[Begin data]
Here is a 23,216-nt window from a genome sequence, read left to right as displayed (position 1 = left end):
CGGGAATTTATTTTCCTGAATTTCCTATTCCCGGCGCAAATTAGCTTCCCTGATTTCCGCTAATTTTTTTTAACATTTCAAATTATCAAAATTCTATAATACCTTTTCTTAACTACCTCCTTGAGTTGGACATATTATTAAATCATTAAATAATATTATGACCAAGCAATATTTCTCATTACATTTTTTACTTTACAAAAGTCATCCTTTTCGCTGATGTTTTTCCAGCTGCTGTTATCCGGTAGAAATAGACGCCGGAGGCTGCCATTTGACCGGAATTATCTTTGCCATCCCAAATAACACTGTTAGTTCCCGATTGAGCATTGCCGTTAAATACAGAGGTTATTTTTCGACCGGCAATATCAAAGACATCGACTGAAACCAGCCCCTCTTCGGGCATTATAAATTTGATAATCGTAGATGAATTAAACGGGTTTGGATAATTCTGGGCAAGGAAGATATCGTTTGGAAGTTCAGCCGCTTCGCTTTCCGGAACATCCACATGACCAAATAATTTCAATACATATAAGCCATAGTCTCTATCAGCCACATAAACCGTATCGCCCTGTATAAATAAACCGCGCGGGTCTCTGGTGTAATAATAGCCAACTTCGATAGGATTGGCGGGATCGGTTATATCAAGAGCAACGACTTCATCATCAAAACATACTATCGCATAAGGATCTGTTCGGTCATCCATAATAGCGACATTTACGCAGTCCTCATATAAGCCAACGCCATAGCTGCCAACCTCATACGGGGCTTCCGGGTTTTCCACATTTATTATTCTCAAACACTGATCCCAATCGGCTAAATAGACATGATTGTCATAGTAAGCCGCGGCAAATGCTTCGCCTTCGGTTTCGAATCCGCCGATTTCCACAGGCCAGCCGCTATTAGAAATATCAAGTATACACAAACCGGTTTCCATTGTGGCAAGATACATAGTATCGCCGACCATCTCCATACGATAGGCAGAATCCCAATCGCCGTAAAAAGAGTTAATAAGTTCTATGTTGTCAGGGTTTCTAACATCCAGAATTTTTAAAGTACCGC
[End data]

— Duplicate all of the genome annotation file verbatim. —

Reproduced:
Here is a 23,216-nt window from a genome sequence, read left to right as displayed (position 1 = left end):
CGGGAATTTATTTTCCTGAATTTCCTATTCCCGGCGCAAATTAGCTTCCCTGATTTCCGCTAATTTTTTTTAACATTTCAAATTATCAAAATTCTATAATACCTTTTCTTAACTACCTCCTTGAGTTGGACATATTATTAAATCATTAAATAATATTATGACCAAGCAATATTTCTCATTACATTTTTTACTTTACAAAAGTCATCCTTTTCGCTGATGTTTTTCCAGCTGCTGTTATCCGGTAGAAATAGACGCCGGAGGCTGCCATTTGACCGGAATTATCTTTGCCATCCCAAATAACACTGTTAGTTCCCGATTGAGCATTGCCGTTAAATACAGAGGTTATTTTTCGACCGGCAATATCAAAGACATCGACTGAAACCAGCCCCTCTTCGGGCATTATAAATTTGATAATCGTAGATGAATTAAACGGGTTTGGATAATTCTGGGCAAGGAAGATATCGTTTGGAAGTTCAGCCGCTTCGCTTTCCGGAACATCCACATGACCAAATAATTTCAATACATATAAGCCATAGTCTCTATCAGCCACATAAACCGTATCGCCCTGTATAAATAAACCGCGCGGGTCTCTGGTGTAATAATAGCCAACTTCGATAGGATTGGCGGGATCGGTTATATCAAGAGCAACGACTTCATCATCAAAACATACTATCGCATAAGGATCTGTTCGGTCATCCATAATAGCGACATTTACGCAGTCCTCATATAAGCCAACGCCATAGCTGCCAACCTCATACGGGGCTTCCGGGTTTTCCACATTTATTATTCTCAAACACTGATCCCAATCGGCTAAATAGACATGATTGTCATAGTAAGCCGCGGCAAATGCTTCGCCTTCGGTTTCGAATCCGCCGATTTCCACAGGCCAGCCGCTATTAGAAATATCAAGTATACACAAACCGGTTTCCATTGTGGCAAGATACATAGTATCGCCGACCATCTCCATACGATAGGCAGAATCCCAATCGCCGTAAAAAGAGTTAATAAGTTCTATGTTGTCAGGGTTTCTAACATCCAGAATTTTTAAAGTACCGC